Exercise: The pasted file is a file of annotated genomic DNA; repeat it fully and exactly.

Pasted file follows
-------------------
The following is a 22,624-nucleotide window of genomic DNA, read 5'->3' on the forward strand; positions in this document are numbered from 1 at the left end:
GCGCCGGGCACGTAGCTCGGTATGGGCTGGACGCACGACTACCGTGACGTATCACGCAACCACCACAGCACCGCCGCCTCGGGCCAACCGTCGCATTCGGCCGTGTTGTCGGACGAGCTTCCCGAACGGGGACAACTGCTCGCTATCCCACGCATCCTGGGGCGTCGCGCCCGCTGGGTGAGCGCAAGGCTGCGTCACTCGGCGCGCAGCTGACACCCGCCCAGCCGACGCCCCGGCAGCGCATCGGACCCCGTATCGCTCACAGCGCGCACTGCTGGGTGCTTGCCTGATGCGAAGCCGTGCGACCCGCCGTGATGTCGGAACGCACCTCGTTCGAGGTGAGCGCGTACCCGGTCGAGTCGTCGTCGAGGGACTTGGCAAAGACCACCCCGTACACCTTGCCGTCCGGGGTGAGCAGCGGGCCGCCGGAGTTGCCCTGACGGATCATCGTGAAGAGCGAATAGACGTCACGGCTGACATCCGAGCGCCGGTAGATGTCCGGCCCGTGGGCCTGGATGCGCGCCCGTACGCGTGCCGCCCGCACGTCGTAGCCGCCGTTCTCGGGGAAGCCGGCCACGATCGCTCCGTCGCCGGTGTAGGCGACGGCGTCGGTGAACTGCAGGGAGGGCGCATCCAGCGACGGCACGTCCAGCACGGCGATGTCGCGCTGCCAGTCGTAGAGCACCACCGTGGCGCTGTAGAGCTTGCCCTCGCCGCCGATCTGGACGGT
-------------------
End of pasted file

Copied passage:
The following is a 22,624-nucleotide window of genomic DNA, read 5'->3' on the forward strand; positions in this document are numbered from 1 at the left end:
GCGCCGGGCACGTAGCTCGGTATGGGCTGGACGCACGACTACCGTGACGTATCACGCAACCACCACAGCACCGCCGCCTCGGGCCAACCGTCGCATTCGGCCGTGTTGTCGGACGAGCTTCCCGAACGGGGACAACTGCTCGCTATCCCACGCATCCTGGGGCGTCGCGCCCGCTGGGTGAGCGCAAGGCTGCGTCACTCGGCGCGCAGCTGACACCCGCCCAGCCGACGCCCCGGCAGCGCATCGGACCCCGTATCGCTCACAGCGCGCACTGCTGGGTGCTTGCCTGATGCGAAGCCGTGCGACCCGCCGTGATGTCGGAACGCACCTCGTTCGAGGTGAGCGCGTACCCGGTCGAGTCGTCGTCGAGGGACTTGGCAAAGACCACCCCGTACACCTTGCCGTCCGGGGTGAGCAGCGGGCCGCCGGAGTTGCCCTGACGGATCATCGTGAAGAGCGAATAGACGTCACGGCTGACATCCGAGCGCCGGTAGATGTCCGGCCCGTGGGCCTGGATGCGCGCCCGTACGCGTGCCGCCCGCACGTCGTAGCCGCCGTTCTCGGGGAAGCCGGCCACGATCGCTCCGTCGCCGGTGTAGGCGACGGCGTCGGTGAACTGCAGGGAGGGCGCATCCAGCGACGGCACGTCCAGCACGGCGATGTCGCGCTGCCAGTCGTAGAGCACCACCGTGGCGCTGTAGAGCTTGCCCTCGCCGCCGATCTGGACGGT